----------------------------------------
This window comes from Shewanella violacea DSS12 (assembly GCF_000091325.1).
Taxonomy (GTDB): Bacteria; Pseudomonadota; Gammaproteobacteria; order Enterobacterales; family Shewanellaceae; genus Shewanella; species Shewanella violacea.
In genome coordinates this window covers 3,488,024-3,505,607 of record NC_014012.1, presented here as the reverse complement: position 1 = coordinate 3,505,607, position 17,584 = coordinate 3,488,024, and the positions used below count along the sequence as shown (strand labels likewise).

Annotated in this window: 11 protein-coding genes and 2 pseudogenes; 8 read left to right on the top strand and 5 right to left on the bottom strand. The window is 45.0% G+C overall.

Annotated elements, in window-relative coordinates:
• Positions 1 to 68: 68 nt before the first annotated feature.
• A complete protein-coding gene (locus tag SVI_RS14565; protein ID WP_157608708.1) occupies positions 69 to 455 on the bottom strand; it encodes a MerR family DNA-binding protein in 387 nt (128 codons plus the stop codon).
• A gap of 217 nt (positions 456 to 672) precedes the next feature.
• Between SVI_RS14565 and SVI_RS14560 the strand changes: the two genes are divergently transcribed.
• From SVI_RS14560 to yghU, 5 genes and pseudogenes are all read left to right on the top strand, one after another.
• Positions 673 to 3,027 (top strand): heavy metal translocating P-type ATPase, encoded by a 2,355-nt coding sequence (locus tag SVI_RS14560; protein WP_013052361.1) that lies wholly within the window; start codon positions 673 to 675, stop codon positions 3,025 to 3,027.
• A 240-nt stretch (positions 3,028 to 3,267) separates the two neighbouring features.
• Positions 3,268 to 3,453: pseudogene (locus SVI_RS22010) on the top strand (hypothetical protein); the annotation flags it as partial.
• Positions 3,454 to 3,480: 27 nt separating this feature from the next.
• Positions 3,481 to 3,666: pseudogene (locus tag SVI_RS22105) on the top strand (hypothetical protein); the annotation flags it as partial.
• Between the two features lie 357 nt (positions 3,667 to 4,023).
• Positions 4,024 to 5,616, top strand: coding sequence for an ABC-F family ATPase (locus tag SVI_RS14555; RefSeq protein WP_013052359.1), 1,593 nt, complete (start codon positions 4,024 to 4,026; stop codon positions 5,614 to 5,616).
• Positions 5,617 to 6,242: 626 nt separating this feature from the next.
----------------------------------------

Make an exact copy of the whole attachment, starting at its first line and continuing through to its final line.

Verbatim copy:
This window comes from Shewanella violacea DSS12 (assembly GCF_000091325.1).
Taxonomy (GTDB): Bacteria; Pseudomonadota; Gammaproteobacteria; order Enterobacterales; family Shewanellaceae; genus Shewanella; species Shewanella violacea.
In genome coordinates this window covers 3,488,024-3,505,607 of record NC_014012.1, presented here as the reverse complement: position 1 = coordinate 3,505,607, position 17,584 = coordinate 3,488,024, and the positions used below count along the sequence as shown (strand labels likewise).

Annotated in this window: 11 protein-coding genes and 2 pseudogenes; 8 read left to right on the top strand and 5 right to left on the bottom strand. The window is 45.0% G+C overall.

Annotated elements, in window-relative coordinates:
• Positions 1 to 68: 68 nt before the first annotated feature.
• A complete protein-coding gene (locus tag SVI_RS14565; protein ID WP_157608708.1) occupies positions 69 to 455 on the bottom strand; it encodes a MerR family DNA-binding protein in 387 nt (128 codons plus the stop codon).
• A gap of 217 nt (positions 456 to 672) precedes the next feature.
• Between SVI_RS14565 and SVI_RS14560 the strand changes: the two genes are divergently transcribed.
• From SVI_RS14560 to yghU, 5 genes and pseudogenes are all read left to right on the top strand, one after another.
• Positions 673 to 3,027 (top strand): heavy metal translocating P-type ATPase, encoded by a 2,355-nt coding sequence (locus tag SVI_RS14560; protein WP_013052361.1) that lies wholly within the window; start codon positions 673 to 675, stop codon positions 3,025 to 3,027.
• A 240-nt stretch (positions 3,028 to 3,267) separates the two neighbouring features.
• Positions 3,268 to 3,453: pseudogene (locus SVI_RS22010) on the top strand (hypothetical protein); the annotation flags it as partial.
• Positions 3,454 to 3,480: 27 nt separating this feature from the next.
• Positions 3,481 to 3,666: pseudogene (locus tag SVI_RS22105) on the top strand (hypothetical protein); the annotation flags it as partial.
• Between the two features lie 357 nt (positions 3,667 to 4,023).
• Positions 4,024 to 5,616, top strand: coding sequence for an ABC-F family ATPase (locus tag SVI_RS14555; RefSeq protein WP_013052359.1), 1,593 nt, complete (start codon positions 4,024 to 4,026; stop codon positions 5,614 to 5,616).
• Positions 5,617 to 6,242: 626 nt separating this feature from the next.